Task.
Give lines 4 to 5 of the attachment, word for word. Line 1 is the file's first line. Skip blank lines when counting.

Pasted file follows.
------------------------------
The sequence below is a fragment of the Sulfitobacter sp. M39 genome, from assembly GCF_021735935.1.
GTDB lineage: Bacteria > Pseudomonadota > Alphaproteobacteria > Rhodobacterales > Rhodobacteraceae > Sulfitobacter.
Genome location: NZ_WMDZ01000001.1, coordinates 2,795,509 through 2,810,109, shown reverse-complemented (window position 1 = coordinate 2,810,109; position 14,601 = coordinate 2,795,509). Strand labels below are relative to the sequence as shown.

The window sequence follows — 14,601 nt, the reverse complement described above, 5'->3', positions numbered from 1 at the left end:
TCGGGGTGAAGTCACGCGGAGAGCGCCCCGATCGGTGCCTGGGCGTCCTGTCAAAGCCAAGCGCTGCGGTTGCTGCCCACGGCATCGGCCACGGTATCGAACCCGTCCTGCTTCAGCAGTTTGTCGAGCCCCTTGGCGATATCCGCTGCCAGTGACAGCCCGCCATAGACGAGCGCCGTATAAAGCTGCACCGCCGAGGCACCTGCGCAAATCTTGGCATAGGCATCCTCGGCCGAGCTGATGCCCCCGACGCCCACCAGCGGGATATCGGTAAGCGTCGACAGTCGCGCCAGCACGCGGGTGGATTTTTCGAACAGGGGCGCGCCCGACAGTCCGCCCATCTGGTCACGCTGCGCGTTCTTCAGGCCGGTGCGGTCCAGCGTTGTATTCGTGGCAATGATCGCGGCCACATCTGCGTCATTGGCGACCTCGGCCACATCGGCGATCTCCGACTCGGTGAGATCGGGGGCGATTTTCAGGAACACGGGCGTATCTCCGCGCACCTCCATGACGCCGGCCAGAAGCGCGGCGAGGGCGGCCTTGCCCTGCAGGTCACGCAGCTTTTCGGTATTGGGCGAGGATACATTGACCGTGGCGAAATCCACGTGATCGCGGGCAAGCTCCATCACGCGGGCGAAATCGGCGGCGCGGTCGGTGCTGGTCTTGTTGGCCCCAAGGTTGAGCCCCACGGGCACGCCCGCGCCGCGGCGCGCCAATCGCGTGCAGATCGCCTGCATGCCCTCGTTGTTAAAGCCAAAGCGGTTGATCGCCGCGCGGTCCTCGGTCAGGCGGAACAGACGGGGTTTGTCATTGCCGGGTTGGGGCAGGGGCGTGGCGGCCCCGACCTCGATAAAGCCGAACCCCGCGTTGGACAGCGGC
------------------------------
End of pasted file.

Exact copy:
The window sequence follows — 14,601 nt, the reverse complement described above, 5'->3', positions numbered from 1 at the left end:
TCGGGGTGAAGTCACGCGGAGAGCGCCCCGATCGGTGCCTGGGCGTCCTGTCAAAGCCAAGCGCTGCGGTTGCTGCCCACGGCATCGGCCACGGTATCGAACCCGTCCTGCTTCAGCAGTTTGTCGAGCCCCTTGGCGATATCCGCTGCCAGTGACAGCCCGCCATAGACGAGCGCCGTATAAAGCTGCACCGCCGAGGCACCTGCGCAAATCTTGGCATAGGCATCCTCGGCCGAGCTGATGCCCCCGACGCCCACCAGCGGGATATCGGTAAGCGTCGACAGTCGCGCCAGCACGCGGGTGGATTTTTCGAACAGGGGCGCGCCCGACAGTCCGCCCATCTGGTCACGCTGCGCGTTCTTCAGGCCGGTGCGGTCCAGCGTTGTATTCGTGGCAATGATCGCGGCCACATCTGCGTCATTGGCGACCTCGGCCACATCGGCGATCTCCGACTCGGTGAGATCGGGGGCGATTTTCAGGAACACGGGCGTATCTCCGCGCACCTCCATGACGCCGGCCAGAAGCGCGGCGAGGGCGGCCTTGCCCTGCAGGTCACGCAGCTTTTCGGTATTGGGCGAGGATACATTGACCGTGGCGAAATCCACGTGATCGCGGGCAAGCTCCATCACGCGGGCGAAATCGGCGGCGCGGTCGGTGCTGGTCTTGTTGGCCCCAAGGTTGAGCCCCACGGGCACGCCCGCGCCGCGGCGCGCCAATCGCGTGCAGATCGCCTGCATGCCCTCGTTGTTAAAGCCAAAGCGGTTGATCGCCGCGCGGTCCTCGGTCAGGCGGAACAGACGGGGTTTGTCATTGCCGGGTTGGGGCAGGGGCGTGGCGGCCCCGACCTCGATAAAGCCGAACCCCGCGTTGGACAGCGGC